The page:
48. During an in-session seminar, the Commission reviewed the preliminary results of the APFC regional study on the impact of incentives on forest plantation development. Issues were considered on the basis of Secretariat Note FO:APFC/2002/6 and presentations by seven speakers who were involved with the regional study. The agenda of the in-session seminar is attached as Appendix E.
49. The seminar examined the varied experiences of countries in the region in providing direct and indirect incentives to encourage forest plantation development. Incentives can be broadly defined. Common direct incentives include subsidised seedlings, tax concessions, cost-sharing arrangements, or the provision of local infrastructure. Important indirect or enabling incentives include a competitive economic environment, good governance, clear land tenure and recognised property rights, national and local security, accurate and up-to-date information on plantation resources, relevant research and development, favourable market conditions, and effective mechanisms for addressing potential opposition to forest plantations.
50. Delegates drew attention to the differing requirements and management objectives of small-scale farmers and landowners, which could call for incentives different from those needed to encourage plantation development by large-scale corporate investors. Similarly, it was recognised that different incentives may be required to support plantations for environmental and social benefits as compared with those established for production purposes.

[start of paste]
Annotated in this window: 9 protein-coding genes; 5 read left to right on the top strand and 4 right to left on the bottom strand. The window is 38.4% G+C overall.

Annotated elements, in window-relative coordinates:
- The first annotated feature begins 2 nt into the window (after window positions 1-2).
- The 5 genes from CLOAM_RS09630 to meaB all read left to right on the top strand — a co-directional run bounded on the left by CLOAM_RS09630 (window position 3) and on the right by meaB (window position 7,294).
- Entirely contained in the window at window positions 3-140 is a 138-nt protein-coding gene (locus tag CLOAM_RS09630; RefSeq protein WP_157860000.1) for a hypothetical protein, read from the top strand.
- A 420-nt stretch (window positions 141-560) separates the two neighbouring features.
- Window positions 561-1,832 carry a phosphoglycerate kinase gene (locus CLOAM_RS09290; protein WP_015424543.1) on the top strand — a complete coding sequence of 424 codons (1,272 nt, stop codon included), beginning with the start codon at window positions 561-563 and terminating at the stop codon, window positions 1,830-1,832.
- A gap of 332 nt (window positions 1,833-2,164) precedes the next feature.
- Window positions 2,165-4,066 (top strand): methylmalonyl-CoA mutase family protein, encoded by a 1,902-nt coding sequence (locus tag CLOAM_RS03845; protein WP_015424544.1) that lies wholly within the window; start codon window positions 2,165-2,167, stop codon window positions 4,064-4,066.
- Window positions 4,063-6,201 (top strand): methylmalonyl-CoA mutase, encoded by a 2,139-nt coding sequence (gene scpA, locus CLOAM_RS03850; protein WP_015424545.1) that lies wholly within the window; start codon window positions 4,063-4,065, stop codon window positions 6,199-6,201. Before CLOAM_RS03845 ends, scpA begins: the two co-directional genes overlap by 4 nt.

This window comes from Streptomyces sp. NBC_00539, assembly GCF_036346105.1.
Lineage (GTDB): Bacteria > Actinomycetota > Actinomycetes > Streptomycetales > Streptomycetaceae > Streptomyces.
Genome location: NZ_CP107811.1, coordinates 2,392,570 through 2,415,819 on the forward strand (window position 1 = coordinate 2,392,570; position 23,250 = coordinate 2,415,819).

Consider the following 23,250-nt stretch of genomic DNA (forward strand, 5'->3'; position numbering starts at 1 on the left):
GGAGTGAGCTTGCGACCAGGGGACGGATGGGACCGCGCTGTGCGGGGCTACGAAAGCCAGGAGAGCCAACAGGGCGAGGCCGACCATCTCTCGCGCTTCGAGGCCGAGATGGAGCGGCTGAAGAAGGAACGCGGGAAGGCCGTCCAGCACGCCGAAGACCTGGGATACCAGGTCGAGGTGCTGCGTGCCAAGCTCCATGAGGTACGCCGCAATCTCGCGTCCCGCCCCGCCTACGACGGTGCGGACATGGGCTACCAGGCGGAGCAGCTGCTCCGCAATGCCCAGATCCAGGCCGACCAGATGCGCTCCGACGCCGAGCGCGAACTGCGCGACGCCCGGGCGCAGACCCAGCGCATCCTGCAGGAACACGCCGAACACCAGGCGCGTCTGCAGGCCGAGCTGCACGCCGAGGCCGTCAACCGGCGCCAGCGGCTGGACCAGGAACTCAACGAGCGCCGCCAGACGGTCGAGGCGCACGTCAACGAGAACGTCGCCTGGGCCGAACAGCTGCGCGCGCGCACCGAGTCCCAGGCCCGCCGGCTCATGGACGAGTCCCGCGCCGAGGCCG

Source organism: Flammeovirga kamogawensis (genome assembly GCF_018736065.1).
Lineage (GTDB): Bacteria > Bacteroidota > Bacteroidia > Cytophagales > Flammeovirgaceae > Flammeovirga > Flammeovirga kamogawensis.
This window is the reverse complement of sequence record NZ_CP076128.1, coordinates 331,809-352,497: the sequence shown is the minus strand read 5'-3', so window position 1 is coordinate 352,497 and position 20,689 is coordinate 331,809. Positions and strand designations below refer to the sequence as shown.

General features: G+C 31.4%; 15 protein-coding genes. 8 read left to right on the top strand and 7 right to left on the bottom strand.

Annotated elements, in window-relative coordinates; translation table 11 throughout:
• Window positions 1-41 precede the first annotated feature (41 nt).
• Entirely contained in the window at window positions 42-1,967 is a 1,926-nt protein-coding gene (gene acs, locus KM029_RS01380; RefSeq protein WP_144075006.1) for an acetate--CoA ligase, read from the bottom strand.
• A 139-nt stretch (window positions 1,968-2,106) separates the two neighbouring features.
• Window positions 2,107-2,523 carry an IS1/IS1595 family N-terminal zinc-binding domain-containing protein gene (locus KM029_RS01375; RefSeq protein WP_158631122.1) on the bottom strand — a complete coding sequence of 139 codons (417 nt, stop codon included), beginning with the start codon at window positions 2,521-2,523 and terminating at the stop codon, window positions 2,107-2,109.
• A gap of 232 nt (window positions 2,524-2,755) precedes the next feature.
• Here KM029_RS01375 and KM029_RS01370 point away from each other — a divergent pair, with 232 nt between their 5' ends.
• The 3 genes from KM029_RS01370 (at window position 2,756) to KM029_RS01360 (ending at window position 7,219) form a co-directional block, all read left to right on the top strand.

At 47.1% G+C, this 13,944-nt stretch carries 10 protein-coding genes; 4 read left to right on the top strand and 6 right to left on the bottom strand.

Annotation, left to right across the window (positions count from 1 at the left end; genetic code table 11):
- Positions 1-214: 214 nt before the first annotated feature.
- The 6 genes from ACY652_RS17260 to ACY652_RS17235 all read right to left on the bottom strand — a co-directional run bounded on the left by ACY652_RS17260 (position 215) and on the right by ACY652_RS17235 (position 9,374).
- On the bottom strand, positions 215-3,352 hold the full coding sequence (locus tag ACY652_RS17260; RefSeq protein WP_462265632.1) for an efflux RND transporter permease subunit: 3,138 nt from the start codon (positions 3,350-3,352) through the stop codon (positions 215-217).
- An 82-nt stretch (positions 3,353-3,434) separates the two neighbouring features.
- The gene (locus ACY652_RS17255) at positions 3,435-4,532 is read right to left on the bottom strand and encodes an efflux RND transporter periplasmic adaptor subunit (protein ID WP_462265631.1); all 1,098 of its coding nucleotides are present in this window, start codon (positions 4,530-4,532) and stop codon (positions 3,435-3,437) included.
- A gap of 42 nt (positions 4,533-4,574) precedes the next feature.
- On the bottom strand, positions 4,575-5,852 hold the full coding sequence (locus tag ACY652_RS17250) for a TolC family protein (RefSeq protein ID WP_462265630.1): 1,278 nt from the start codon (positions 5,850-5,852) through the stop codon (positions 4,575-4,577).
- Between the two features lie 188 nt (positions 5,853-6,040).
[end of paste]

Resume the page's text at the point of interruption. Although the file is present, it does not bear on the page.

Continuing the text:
51. The Commission recognised that clear, consistent and stable policies are essential for creating a favourable investment climate for promoting the development of private sector forest plantations by large- and small-scale producers, regardless of other incentives provided.
52. Delegates noted that the effectiveness of incentives depended on their relevance to the social and economic conditions in each country, although it was also recognised that many issues are similar in all countries. Given the dynamic nature of these factors, incentive systems should be flexible, carefully targeted, and adjusted or removed when no longer required to encourage further investment.
53. The Commission was informed that the findings of the regional study would be published as an APFC document in the near future. The Commission recommended that the full report be complemented by a short, easy-to-read executive summary and that it be widely disseminated to planners and policy makers in the region, preferably in major languages of member countries. The Commission also requested FAO to consider developing basic guidelines for designing effective incentive systems.